The 1962 Seattle World’s Fair was designed to show us a future built on cheap hydropower. It was the world of the future from the Space Needle to the Monorail. Many old world’s fair sites look like the past’s idea of a future that turned out quite differently. The Seattle site has fared better than most. The Space Needle is iconic and while monorails never … Continue reading Paul Allen Meets Frank Gehry in Seattle.
The Beaux Arts Lackawanna railway station in Hoboken, New Jersey went up in 1907, built at the site of an old ferry landing. It was designed as an intermodal transportation hub serving trains, ferries, and street cars. Today there are no street cars but you can add light rail, the PATH Tube (a subway rapid transit system between New York and New Jersey) and busses. … Continue reading Home of Phoebe Snow
When I was in college I became familiar with St. Paul’s Union Depot. I took Great Northern’s Western Star for spring break skiing in Whitefish, Montana. The Star was Great Northern’s ‘ “second train.” I couldn’t afford the flagship Empire Builder. On shorter holidays, like Thanksgiving, Suzi’s family hosted several of her college friends who lived far away from Minnesota, including me, for Thanksgiving. We … Continue reading You Have Built It, But Will They Come? St. Paul Union Depot
Twice now I have lost watches at airport security. This is the strange Tale of Two Watches. I arrived in Tbilisi grumpy. I have always worn cheap watches, Timex. And I’ve always wanted a good watch. On the cruise I splurged on a solar powered Citizen with a stopwatch built in. I agonized over buying it and finally, when they cut the price at the … Continue reading A Tale of Two Watches
This trip I decided to spend two jet lag nights in Munich, or rather Freisling, a small town near the airport. This time I decided to take the train from Freisling to Fussen and the onward bus to Hohenschwangu and Mad King Ludwig’s Neuschwanstein (New Swan Rock) Castle. I priced out second class rail and bus connections at €58 but the lady at the ticket … Continue reading A Train Trip through Bavaria.
This is the second part of a letter. For the first part see the post posted just after this one. The train pulled into Fussen and everyone ran for the 78 Bus to Hohenschwangu to visit Schloss Neuschwanstein and Schloss Holenschwanagau. The guys from Cancun got on the first bus out to try to get on the ticket line for Neuschwanstein. Neuschwanstein is the castle … Continue reading Neuschwanstein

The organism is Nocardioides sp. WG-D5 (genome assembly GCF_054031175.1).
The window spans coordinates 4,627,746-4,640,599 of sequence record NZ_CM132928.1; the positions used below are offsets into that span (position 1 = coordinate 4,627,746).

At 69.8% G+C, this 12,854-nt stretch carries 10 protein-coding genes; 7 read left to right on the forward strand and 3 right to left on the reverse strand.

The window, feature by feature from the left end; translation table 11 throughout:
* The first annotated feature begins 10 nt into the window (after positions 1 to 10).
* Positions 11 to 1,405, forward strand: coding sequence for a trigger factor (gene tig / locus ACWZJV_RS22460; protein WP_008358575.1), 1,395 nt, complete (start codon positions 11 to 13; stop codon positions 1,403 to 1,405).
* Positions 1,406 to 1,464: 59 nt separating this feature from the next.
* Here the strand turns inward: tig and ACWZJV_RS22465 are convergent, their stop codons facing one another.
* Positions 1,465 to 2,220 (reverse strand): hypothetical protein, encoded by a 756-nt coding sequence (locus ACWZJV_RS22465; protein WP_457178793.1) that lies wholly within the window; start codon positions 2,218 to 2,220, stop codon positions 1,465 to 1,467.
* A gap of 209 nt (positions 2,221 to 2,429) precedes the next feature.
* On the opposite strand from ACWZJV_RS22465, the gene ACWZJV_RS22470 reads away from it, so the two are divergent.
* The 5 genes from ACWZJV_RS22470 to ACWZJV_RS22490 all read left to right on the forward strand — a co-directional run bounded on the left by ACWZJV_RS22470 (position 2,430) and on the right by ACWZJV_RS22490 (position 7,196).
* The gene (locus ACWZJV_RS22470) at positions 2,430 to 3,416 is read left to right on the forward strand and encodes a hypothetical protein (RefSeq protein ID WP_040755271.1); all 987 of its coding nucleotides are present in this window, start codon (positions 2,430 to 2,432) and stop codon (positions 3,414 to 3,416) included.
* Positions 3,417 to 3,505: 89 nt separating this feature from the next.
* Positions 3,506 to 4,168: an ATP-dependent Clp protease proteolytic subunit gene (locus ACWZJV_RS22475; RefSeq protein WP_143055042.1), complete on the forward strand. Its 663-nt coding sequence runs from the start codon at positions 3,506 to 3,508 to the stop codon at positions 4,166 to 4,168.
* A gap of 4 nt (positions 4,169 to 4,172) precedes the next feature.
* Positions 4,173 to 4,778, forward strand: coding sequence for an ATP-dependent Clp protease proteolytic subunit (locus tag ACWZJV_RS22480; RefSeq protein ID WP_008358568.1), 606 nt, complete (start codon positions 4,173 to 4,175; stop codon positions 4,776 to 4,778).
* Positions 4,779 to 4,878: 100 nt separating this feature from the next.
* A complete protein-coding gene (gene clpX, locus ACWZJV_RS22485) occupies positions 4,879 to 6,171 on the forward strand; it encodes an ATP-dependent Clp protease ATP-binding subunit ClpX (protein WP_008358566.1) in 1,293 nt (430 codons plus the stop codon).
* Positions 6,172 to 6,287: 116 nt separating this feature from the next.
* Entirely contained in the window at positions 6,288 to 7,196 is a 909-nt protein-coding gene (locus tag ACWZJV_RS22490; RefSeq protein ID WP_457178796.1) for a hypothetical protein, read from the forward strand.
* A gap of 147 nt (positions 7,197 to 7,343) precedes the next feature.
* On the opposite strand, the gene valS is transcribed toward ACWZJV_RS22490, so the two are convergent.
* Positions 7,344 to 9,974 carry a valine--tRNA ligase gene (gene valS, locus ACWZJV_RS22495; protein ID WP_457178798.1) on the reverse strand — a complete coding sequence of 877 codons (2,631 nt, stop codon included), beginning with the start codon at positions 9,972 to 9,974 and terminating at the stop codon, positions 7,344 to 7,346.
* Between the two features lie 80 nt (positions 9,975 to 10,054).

March 9, 2015 St. Thomas, US Virgin Islands. Not every Holland America officer likes serving on Prinsendam; at least that’s what our American Express representative tells me. It has an old fashioned bridge, different from the other ships. The newer ships have, what airline pilots call, a glass cockpit. You sit surrounded by monitors and can control everything on the ship with the flip of … Continue reading On the Bridge of MS Prinsendam
February 19, 2015, Salvador, Bahia, Brazil Carnival is over but in Salvador it ends later than in Rio, and Salvador claims it throws a bigger party than Rio, which bills its carnival as “The biggest party in the world.” In Salvador the carnival, according to the books I have read, revolves around blocos, or block parties, that have become movable feasts. Bands played on stages, … Continue reading Carnival Just Keeps on Coming, Salvador, Bahia
February 16, 2015 Carnival in Rio. We were on our feet dancing for the entire performance of the Mocidade Samba School at the Sambodormo in Rio for Carnival. This group was clearly a crowd favorite. When they were announced thousands of people with the school’s flag started waving them and chanting in the stands across from us. It was magic. It helped that we could … Continue reading Joyful Apocalypse,
February 16, 2015 Rio Sambodormo is the epicenter of Carnival. It is a street lined by concrete bleachers, 13 grandstands plus reviewing stands, holding 90,000, designed by Oscar Niemeyer, who designed the city of Brasilia and major soccer stadiums. The 12 major samba schools perform on the Sunday and Monday of Carnival in a completion to see which school is the champion. (On Friday and … Continue reading Carnival in Rio!
February 15, 2015 Rio Dear Friends, Anyone who has traveled in India, North Africa or the Middle East knows the ritual of a visit to Uncle Tonoose’s carpet shop. In South America there is a VERY upscale version of that trip. H. Stern Jewelers is based in Rio with stores internationally. In Latin America a favorite of many tourists is the H Stern Shuttle. It … Continue reading The Girl in Ipanema